White qualified number one and ended up winning, but Dangrow was right there. In fact, in her first final at her first nitro race, Mary outran White 7.32 at 169 to Sam’s 7.40 at 165. But that .219 light, though, as White’s .112 was his winning moment.
“I haven’t been concentrating on my reaction times yet,” said Mary. “I was happy to be out of the 0.3’s!
“Tracy said that after he saw that I was beat on a holeshot, he didn’t want me to feel bad so he did it too. Apparently he yelled across to Jimmy just before they started up ‘Man, I’m gonna have to let you beat me on a holeshot so my girl doesn’t feel bad.’ I couldn’t believe he actually said that!” That Tracy Kile is a keeper.
“So is Walter Halonski!” finished Dangrow. “He did all my tuning this weekend with no data, my bike doesn’t have a computer.”
White had all kinds of troubles, starting with his primary bike not being ready to race and a whole litany of issues with his old one that had him thinking that the thing wasn’t even going to make it down the track. Instead, the bike made White’s quickest pass ever—a 7.17 at 172 for number one qualifier—then promptly dumped it’s remaining fuel on the ground. The bike then held together beautifully for the win.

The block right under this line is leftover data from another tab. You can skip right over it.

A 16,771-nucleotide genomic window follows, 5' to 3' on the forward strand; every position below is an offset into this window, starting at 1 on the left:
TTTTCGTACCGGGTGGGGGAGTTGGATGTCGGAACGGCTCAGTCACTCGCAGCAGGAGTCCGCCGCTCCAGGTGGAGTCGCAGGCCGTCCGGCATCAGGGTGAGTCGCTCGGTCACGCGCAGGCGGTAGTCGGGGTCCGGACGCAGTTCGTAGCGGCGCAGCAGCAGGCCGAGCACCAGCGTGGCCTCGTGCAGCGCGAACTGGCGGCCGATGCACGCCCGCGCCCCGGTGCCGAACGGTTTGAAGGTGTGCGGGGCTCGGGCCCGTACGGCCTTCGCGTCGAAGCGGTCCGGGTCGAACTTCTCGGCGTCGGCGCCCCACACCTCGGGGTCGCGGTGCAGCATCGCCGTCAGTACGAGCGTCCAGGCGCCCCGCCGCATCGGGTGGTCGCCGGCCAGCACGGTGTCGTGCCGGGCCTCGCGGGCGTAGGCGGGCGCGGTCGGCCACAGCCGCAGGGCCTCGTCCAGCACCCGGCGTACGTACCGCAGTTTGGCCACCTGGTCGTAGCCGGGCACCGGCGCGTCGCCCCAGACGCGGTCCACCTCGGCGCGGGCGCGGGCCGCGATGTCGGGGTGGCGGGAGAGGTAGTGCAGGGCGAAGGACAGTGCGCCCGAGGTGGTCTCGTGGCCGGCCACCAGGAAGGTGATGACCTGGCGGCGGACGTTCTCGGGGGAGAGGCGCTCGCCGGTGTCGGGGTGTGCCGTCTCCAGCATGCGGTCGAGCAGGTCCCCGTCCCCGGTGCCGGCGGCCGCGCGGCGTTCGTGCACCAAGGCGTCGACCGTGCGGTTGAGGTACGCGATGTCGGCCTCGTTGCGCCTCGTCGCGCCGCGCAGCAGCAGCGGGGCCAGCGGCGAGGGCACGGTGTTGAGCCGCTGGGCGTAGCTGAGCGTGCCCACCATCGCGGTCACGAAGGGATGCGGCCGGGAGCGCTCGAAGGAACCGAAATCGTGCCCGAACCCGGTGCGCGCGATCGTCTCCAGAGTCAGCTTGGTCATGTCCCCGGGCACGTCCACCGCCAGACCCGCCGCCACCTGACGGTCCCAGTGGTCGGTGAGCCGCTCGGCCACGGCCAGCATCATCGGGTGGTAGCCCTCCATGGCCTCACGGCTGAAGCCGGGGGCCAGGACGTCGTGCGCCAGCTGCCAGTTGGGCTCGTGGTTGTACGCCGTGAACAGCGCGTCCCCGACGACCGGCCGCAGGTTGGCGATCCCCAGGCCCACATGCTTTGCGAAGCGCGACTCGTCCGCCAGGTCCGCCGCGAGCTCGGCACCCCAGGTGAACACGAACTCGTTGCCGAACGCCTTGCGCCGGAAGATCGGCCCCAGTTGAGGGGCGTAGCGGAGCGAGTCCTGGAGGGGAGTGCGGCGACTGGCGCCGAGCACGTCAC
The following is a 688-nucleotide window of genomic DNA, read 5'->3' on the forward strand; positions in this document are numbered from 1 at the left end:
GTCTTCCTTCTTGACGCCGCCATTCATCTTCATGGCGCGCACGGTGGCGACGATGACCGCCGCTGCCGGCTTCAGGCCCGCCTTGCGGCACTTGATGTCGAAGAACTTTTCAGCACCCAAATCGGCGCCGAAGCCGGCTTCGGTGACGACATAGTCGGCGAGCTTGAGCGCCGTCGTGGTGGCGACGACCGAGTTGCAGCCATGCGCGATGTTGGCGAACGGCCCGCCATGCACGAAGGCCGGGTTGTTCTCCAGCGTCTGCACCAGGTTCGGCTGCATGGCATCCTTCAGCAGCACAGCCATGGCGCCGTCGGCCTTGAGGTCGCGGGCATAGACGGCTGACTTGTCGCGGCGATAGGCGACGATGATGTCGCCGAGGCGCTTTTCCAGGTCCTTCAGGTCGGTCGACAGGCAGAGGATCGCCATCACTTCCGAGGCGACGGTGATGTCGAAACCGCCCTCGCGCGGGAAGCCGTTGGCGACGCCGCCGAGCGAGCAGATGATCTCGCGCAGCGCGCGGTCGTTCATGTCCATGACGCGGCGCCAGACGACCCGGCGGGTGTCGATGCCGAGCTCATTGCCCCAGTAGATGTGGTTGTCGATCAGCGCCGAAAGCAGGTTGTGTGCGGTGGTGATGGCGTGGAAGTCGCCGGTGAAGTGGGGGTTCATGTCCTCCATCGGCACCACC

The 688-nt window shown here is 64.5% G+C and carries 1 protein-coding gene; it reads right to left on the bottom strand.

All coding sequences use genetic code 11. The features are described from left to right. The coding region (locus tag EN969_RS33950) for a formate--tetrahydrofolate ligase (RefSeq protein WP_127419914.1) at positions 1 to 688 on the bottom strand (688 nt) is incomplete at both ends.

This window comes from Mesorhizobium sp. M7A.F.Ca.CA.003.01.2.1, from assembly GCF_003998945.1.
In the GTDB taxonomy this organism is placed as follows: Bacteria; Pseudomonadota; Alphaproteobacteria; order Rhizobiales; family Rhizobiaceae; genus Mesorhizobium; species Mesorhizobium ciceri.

Hawaya Racing Nitro Funnybike
Hawaya Racing Nitro Funnybike champion Michael Balch came up on the losing end this time around. Armon Furr started the final round with a .102 to .125 advantage against Balch, and stayed out front for a 7.09 at 173 to 7.11 at 191 win.
“It just goes to show you, sometimes it’s better to be lucky than good,” said Furr. “Michael clearly had the better machine this weekend, we just happened to be in the right place at the right time to get the win.”
Furr claims that any lack of performance from his bike is due to his neglect. “I think she’s mad at me from sitting on stands in the race shop since early April.”
“I made some small changes to my tune-up in between last qualifier and the final round, and I went the wrong way,” said Balch. “That’s drag racing.